Chanel, and famed cosmetics licensee Coty, initiated legal proceedings against Bargello – a Dutch perfume producer known for its imitations of well-known fragrance – to stop them selling “smell-alikes” including Chanel’s Chance and No. 5 fragrances, Chloe’s Love Chloe, and Calvin Klein Escape, and this week won the case. The win, which came from a Netherlands court, found that use of perfume comparisons constitutes trademark infringement when it crosses the boundaries of comparative advertising. “Smell-Alikes” are thriving in the industry at the moment, but thanks to the recent judgment original sellers and large corporations will have a stronger case to fight in court.

Bargello marketed its “smell-alike” perfumes by explicitly making a comparative link between each of its perfumes and a well-known perfume, such as Chanel No. 5. Moreover, according to a Bargello advertisement, it has sold more than 400 high-quality perfumes that were comparable to well-known brands’ perfumes. The ad claimed that “the only difference that consumers will notice will be to their wallets.”

Chanel and Coty argued that Bargello was taking unfair advantage of the distinctive character and reputation of their well-known trademarks. According to their complaint, by presenting its perfumes as imitations of those of Chanel and Coty, Bargello was benefiting from the widespread appeal and recognition of their trademarks without paying any financial compensation to do so.

Bargello refuted the claims, arguing that because it sold its perfumes in basic packaging, which did not resemble the trade dress of Chanel or Coty perfumes, it should not be on the hook for infringement, as customers would not confuse Bargello’s perfumes with those of Coty or Chanel and the plaintiffs did not suffer any damage as a result of its imitation.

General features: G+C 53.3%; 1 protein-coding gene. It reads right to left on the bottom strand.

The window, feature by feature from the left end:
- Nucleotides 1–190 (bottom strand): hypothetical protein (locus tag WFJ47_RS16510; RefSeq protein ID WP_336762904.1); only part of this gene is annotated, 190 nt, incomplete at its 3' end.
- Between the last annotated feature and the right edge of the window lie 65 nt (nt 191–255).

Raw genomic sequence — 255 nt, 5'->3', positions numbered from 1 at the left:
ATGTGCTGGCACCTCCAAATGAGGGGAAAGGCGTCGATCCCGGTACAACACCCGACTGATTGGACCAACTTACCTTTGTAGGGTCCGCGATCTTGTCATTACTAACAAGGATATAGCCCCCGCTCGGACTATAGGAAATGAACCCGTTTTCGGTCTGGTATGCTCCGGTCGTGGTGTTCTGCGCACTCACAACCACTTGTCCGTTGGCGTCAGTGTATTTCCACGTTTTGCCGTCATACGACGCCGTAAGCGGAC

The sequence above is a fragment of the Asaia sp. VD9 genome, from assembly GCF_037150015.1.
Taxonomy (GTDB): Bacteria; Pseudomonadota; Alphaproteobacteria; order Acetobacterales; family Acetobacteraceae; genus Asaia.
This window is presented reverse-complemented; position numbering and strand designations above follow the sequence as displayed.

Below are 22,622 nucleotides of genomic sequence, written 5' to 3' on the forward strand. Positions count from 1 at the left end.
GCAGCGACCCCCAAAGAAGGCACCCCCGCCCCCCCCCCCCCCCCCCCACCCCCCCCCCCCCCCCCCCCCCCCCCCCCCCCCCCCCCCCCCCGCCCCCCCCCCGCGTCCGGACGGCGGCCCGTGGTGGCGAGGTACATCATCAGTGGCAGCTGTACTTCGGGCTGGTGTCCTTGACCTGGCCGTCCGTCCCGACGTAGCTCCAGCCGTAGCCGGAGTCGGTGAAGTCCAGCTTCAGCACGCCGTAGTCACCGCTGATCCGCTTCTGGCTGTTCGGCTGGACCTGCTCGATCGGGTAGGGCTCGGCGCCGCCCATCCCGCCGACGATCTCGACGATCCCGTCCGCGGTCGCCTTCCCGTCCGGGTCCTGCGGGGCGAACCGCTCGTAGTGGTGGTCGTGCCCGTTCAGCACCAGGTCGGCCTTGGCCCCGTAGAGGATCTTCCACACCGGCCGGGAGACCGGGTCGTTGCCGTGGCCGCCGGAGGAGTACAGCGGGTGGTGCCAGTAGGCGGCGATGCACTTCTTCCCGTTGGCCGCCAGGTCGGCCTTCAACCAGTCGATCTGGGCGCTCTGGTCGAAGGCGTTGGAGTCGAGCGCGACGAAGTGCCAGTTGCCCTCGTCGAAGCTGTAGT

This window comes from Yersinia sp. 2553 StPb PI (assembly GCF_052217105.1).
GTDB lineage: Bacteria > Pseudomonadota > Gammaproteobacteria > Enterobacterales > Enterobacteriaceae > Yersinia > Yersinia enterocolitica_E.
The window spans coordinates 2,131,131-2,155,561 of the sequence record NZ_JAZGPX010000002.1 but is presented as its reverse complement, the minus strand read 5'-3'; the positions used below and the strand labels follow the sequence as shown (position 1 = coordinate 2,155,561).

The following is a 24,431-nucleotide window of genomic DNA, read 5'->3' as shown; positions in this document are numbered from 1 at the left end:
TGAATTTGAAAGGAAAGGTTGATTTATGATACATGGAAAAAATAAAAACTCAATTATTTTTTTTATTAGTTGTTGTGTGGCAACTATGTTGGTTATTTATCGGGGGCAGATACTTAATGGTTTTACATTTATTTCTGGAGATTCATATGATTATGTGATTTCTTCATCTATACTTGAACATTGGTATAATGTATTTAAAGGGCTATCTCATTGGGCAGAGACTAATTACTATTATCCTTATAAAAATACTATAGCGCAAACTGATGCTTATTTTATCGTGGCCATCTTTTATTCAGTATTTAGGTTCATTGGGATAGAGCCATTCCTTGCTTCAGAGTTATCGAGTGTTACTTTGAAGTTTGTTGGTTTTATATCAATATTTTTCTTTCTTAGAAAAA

The District Court of The Hague established that Coty’s and Chanel’s trademarks were well known due to continuing investments and efforts in advertising and protection. The court ruled that the use of these marks in comparative ads is permitted only if such use meets the cumulative requirements of the European Union Comparative Advertising Directive (84/450/EEC), as implemented in Dutch law. As with any comparative ad, Bargello’s ads should not present goods or services as imitations or replicas of goods or services bearing a protected trademark or trade name – this condition applies not only to counterfeit goods, but also to any imitation or replica. According to the court, Bargello’s ads crossed these boundaries.

It was also concluded that Chanel and Coty’s trademarks were used an unnecessary amount in Bargellos’s sales strategy to be classed as a comparative ad. In light of the distinctive character and reputation of Chanel’s and Coty’s marks, it concluded that Bargello was taking unfair advantage of the distinctive character and reputation of those trademarks.

No doubt this case will have a knock-on effect on the industry as a whole, preventing other companies doing the same and giving multi-national companies a stronger advantage in the courts.

For more information, head to The Fashion Law.

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